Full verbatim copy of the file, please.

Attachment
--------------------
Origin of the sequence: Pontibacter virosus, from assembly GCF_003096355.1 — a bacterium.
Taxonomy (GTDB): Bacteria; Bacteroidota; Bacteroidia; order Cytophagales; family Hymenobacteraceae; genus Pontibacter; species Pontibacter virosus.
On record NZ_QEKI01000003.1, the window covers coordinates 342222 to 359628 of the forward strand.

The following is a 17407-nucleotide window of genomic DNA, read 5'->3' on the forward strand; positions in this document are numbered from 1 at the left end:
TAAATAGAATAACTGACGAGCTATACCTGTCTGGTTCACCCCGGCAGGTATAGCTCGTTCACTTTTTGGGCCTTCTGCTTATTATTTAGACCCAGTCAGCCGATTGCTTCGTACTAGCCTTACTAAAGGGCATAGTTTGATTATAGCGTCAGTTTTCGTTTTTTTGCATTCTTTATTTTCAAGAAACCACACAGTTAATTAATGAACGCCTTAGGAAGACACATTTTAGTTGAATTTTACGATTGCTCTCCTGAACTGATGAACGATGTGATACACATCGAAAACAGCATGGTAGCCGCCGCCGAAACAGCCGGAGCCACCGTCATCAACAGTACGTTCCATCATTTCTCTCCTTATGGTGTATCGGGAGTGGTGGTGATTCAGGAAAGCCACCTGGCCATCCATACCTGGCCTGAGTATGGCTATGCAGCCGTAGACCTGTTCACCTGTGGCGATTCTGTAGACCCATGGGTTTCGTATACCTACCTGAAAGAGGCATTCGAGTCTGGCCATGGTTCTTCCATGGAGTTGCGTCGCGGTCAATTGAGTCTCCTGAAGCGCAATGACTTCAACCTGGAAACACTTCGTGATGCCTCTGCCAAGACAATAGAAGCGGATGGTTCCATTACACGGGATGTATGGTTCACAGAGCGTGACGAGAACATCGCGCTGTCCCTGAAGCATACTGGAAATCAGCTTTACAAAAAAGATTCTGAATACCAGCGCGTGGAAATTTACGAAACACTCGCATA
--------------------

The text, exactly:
Origin of the sequence: Pontibacter virosus, from assembly GCF_003096355.1 — a bacterium.
Taxonomy (GTDB): Bacteria; Bacteroidota; Bacteroidia; order Cytophagales; family Hymenobacteraceae; genus Pontibacter; species Pontibacter virosus.
On record NZ_QEKI01000003.1, the window covers coordinates 342222 to 359628 of the forward strand.

The following is a 17407-nucleotide window of genomic DNA, read 5'->3' on the forward strand; positions in this document are numbered from 1 at the left end:
TAAATAGAATAACTGACGAGCTATACCTGTCTGGTTCACCCCGGCAGGTATAGCTCGTTCACTTTTTGGGCCTTCTGCTTATTATTTAGACCCAGTCAGCCGATTGCTTCGTACTAGCCTTACTAAAGGGCATAGTTTGATTATAGCGTCAGTTTTCGTTTTTTTGCATTCTTTATTTTCAAGAAACCACACAGTTAATTAATGAACGCCTTAGGAAGACACATTTTAGTTGAATTTTACGATTGCTCTCCTGAACTGATGAACGATGTGATACACATCGAAAACAGCATGGTAGCCGCCGCCGAAACAGCCGGAGCCACCGTCATCAACAGTACGTTCCATCATTTCTCTCCTTATGGTGTATCGGGAGTGGTGGTGATTCAGGAAAGCCACCTGGCCATCCATACCTGGCCTGAGTATGGCTATGCAGCCGTAGACCTGTTCACCTGTGGCGATTCTGTAGACCCATGGGTTTCGTATACCTACCTGAAAGAGGCATTCGAGTCTGGCCATGGTTCTTCCATGGAGTTGCGTCGCGGTCAATTGAGTCTCCTGAAGCGCAATGACTTCAACCTGGAAACACTTCGTGATGCCTCTGCCAAGACAATAGAAGCGGATGGTTCCATTACACGGGATGTATGGTTCACAGAGCGTGACGAGAACATCGCGCTGTCCCTGAAGCATACTGGAAATCAGCTTTACAAAAAAGATTCTGAATACCAGCGCGTGGAAATTTACGAAACACTCGCATA